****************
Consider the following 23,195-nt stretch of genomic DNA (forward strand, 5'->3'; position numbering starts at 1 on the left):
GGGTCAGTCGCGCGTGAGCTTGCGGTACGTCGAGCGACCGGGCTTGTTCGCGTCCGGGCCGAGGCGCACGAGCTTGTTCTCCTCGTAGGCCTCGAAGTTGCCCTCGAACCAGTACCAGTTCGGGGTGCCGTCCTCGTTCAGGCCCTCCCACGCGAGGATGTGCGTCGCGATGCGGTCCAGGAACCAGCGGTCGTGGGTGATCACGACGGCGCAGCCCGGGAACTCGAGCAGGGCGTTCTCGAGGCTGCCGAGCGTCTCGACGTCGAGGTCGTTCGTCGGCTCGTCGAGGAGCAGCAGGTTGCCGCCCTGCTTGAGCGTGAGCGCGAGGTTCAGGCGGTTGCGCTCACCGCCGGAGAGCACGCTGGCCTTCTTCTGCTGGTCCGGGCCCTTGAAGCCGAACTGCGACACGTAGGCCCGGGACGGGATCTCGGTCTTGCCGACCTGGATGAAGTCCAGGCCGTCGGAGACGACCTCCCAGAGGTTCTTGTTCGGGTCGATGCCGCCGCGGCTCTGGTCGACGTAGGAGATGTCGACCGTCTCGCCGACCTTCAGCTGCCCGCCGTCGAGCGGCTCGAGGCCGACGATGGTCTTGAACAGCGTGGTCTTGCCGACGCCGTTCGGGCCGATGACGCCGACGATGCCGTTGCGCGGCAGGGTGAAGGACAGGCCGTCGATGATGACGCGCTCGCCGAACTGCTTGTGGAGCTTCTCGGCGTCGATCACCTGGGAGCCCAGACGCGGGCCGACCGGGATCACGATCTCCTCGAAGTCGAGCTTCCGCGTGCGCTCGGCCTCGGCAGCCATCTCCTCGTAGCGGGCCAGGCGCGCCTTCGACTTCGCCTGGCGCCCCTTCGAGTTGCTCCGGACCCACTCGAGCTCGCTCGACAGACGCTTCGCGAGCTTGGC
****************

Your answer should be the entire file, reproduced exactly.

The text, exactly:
Consider the following 23,195-nt stretch of genomic DNA (forward strand, 5'->3'; position numbering starts at 1 on the left):
GGGTCAGTCGCGCGTGAGCTTGCGGTACGTCGAGCGACCGGGCTTGTTCGCGTCCGGGCCGAGGCGCACGAGCTTGTTCTCCTCGTAGGCCTCGAAGTTGCCCTCGAACCAGTACCAGTTCGGGGTGCCGTCCTCGTTCAGGCCCTCCCACGCGAGGATGTGCGTCGCGATGCGGTCCAGGAACCAGCGGTCGTGGGTGATCACGACGGCGCAGCCCGGGAACTCGAGCAGGGCGTTCTCGAGGCTGCCGAGCGTCTCGACGTCGAGGTCGTTCGTCGGCTCGTCGAGGAGCAGCAGGTTGCCGCCCTGCTTGAGCGTGAGCGCGAGGTTCAGGCGGTTGCGCTCACCGCCGGAGAGCACGCTGGCCTTCTTCTGCTGGTCCGGGCCCTTGAAGCCGAACTGCGACACGTAGGCCCGGGACGGGATCTCGGTCTTGCCGACCTGGATGAAGTCCAGGCCGTCGGAGACGACCTCCCAGAGGTTCTTGTTCGGGTCGATGCCGCCGCGGCTCTGGTCGACGTAGGAGATGTCGACCGTCTCGCCGACCTTCAGCTGCCCGCCGTCGAGCGGCTCGAGGCCGACGATGGTCTTGAACAGCGTGGTCTTGCCGACGCCGTTCGGGCCGATGACGCCGACGATGCCGTTGCGCGGCAGGGTGAAGGACAGGCCGTCGATGATGACGCGCTCGCCGAACTGCTTGTGGAGCTTCTCGGCGTCGATCACCTGGGAGCCCAGACGCGGGCCGACCGGGATCACGATCTCCTCGAAGTCGAGCTTCCGCGTGCGCTCGGCCTCGGCAGCCATCTCCTCGTAGCGGGCCAGGCGCGCCTTCGACTTCGCCTGGCGCCCCTTCGAGTTGCTCCGGACCCACTCGAGCTCGCTCGACAGACGCTTCGCGAGCTTGGC